The attack on the Convent is scapegoating, pure and simple. Ruby no longer coheres the way it did in the lean years after it was founded. The young are restless; they lack respect-as a member of the older generation puts it, they have “too many reasons for wearing thin shoes.” In time of crisis, it’s always tempting to pick on “other folks,” especially if rumors of witchcraft are in the air: “Nothing like other folks’ sins for distraction.”
Ms. Morrison doesn’t like to point the finger. Blame paves the way for banishment. Like Yeats’ Crazy Jane, she cries, “Fair and foul are near of kin.” A chapter midway through Paradise opens with a sermon that sounds mighty convincing: “Love is divine only and difficult always. If you think it is easy, you are a fool. If you think it is natural, you are blind. It is a learned application without reason or motive except that it is God.” Tough, bracing, blessedly unsentimental. But also divisive. Those words are uttered in the service of retrenchment and self-righteousness; they feed attitudes that lead to murderous rampage.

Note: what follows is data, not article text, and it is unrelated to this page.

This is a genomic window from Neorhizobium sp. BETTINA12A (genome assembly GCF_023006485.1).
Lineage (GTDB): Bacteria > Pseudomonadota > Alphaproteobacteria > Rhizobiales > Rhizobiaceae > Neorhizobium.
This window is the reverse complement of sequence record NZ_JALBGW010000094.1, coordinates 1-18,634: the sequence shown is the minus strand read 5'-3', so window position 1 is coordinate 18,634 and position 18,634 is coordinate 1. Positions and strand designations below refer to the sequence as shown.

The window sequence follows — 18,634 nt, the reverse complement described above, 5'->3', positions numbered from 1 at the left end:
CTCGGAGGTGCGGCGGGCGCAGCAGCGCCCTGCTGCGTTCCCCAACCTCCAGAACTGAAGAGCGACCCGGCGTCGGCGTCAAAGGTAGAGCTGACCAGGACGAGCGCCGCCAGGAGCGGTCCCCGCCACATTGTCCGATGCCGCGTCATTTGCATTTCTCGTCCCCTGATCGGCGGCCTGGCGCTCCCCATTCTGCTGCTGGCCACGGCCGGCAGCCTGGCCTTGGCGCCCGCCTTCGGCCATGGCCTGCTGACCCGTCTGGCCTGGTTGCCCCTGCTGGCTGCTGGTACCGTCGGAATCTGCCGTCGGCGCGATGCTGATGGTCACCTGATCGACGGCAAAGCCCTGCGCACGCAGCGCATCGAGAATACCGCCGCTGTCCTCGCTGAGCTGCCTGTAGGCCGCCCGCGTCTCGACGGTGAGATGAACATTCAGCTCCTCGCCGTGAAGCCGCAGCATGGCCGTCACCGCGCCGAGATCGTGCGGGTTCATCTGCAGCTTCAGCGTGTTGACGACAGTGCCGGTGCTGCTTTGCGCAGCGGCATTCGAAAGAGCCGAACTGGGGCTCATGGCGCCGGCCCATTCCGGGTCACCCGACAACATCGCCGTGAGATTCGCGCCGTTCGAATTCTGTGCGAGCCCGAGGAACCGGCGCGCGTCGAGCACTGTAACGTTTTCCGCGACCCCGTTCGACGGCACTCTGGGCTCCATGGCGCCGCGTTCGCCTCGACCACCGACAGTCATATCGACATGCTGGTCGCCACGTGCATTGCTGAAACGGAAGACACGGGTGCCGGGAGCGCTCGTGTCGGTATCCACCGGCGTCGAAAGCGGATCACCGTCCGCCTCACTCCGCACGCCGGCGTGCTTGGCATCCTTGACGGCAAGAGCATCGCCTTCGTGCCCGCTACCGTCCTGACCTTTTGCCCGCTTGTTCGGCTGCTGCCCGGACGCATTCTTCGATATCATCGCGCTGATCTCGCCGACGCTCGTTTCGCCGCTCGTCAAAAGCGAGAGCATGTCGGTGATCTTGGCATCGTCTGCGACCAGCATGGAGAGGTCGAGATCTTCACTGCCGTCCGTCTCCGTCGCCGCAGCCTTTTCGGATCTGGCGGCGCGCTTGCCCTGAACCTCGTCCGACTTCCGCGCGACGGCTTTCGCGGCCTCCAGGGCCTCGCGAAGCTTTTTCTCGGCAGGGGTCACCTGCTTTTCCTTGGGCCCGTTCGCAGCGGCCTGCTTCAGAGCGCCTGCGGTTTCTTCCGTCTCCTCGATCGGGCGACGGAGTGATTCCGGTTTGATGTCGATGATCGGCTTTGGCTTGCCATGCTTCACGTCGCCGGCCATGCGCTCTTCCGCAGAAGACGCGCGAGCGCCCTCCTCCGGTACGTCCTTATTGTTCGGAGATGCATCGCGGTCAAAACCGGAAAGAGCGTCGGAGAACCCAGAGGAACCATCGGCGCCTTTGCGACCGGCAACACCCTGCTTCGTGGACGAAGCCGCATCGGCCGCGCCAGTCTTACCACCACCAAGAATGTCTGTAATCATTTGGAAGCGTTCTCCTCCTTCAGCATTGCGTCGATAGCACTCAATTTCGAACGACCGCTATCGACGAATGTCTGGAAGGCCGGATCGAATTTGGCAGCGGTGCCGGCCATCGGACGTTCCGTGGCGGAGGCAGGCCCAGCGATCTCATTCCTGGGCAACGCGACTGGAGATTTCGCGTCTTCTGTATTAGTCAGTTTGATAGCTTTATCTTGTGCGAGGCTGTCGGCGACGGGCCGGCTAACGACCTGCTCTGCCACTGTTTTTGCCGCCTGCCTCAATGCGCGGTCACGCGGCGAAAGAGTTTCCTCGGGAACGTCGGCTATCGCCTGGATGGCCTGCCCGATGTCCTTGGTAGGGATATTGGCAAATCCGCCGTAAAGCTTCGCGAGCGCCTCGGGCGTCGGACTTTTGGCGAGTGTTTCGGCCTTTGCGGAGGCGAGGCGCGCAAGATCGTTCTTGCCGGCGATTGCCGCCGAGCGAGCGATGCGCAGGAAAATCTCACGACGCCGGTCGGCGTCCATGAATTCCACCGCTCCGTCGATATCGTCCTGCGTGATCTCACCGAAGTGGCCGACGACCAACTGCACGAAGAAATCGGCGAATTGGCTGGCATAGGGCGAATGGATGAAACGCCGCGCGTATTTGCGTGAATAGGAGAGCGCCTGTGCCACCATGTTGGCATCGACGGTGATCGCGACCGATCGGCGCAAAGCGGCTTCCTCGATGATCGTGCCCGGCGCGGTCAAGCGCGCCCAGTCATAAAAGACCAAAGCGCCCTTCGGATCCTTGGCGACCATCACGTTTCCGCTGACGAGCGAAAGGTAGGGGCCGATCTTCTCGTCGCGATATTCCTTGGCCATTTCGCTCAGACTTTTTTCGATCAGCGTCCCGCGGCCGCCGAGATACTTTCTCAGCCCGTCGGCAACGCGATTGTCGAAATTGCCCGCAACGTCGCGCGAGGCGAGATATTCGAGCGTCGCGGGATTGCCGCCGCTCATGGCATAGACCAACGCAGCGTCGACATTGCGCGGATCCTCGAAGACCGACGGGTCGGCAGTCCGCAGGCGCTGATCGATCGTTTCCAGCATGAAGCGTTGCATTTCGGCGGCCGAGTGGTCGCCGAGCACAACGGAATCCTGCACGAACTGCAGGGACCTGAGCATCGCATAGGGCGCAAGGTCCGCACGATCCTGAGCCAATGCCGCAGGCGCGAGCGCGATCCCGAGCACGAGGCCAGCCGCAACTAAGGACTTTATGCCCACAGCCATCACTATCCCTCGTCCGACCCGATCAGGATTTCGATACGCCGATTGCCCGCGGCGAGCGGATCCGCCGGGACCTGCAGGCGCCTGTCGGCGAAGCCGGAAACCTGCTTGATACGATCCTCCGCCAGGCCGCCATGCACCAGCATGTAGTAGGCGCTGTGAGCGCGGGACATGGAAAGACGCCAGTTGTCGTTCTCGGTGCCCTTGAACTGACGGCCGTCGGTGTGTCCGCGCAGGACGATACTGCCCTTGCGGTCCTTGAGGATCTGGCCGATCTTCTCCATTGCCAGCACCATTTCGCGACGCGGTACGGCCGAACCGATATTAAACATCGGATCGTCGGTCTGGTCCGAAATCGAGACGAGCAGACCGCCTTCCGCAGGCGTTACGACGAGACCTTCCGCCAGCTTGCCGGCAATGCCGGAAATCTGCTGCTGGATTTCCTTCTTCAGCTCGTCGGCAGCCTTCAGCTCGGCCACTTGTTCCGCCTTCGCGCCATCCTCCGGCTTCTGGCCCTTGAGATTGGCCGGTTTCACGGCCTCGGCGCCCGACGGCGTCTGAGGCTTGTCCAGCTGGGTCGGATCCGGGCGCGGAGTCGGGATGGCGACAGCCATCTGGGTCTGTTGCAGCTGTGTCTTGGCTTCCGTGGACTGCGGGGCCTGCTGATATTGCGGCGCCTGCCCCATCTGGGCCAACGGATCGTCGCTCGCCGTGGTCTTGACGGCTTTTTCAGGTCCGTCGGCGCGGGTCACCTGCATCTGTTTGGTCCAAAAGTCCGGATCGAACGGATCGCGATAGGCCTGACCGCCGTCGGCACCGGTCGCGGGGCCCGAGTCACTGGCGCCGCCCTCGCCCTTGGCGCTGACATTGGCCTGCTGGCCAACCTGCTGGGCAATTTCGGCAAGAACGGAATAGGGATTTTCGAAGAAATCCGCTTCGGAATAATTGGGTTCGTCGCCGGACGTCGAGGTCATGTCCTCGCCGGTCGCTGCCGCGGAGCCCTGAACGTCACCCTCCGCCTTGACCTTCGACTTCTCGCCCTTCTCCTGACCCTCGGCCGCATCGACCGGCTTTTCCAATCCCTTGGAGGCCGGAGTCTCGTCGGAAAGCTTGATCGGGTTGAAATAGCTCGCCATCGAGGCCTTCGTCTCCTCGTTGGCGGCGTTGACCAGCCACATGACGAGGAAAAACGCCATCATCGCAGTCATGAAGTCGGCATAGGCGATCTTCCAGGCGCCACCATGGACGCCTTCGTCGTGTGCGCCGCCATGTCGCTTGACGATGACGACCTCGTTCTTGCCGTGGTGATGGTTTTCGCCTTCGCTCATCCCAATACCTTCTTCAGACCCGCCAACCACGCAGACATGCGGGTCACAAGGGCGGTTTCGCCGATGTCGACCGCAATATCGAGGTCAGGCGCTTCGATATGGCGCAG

The tough-love preacher has a hipper counterpart who preaches kinder, gentler, freer love, vintage 1970, who wants the youth of Ruby to broaden their horizons, to engage with whites, to embrace Africa. Where’s the middle ground?
Paradise is full of sentences that run from one pole to another. This, for example, about Ruby’s founding fathers: “What began as overheated determination became coldblooded obsession.” We meet a bride and groom “desperate for … public bonding to dilute their private shame”; we’ve already tasted the Convent’s “hellfire” peppers that make “heavenly” relish. These sentences push you to look for conciliation, the kind Consolata offers in her sermon, which is about spiritual love and love in the flesh, or “bones,” as she puts it. Here’s her wisdom: “Never break them in two. Never put one over the other.”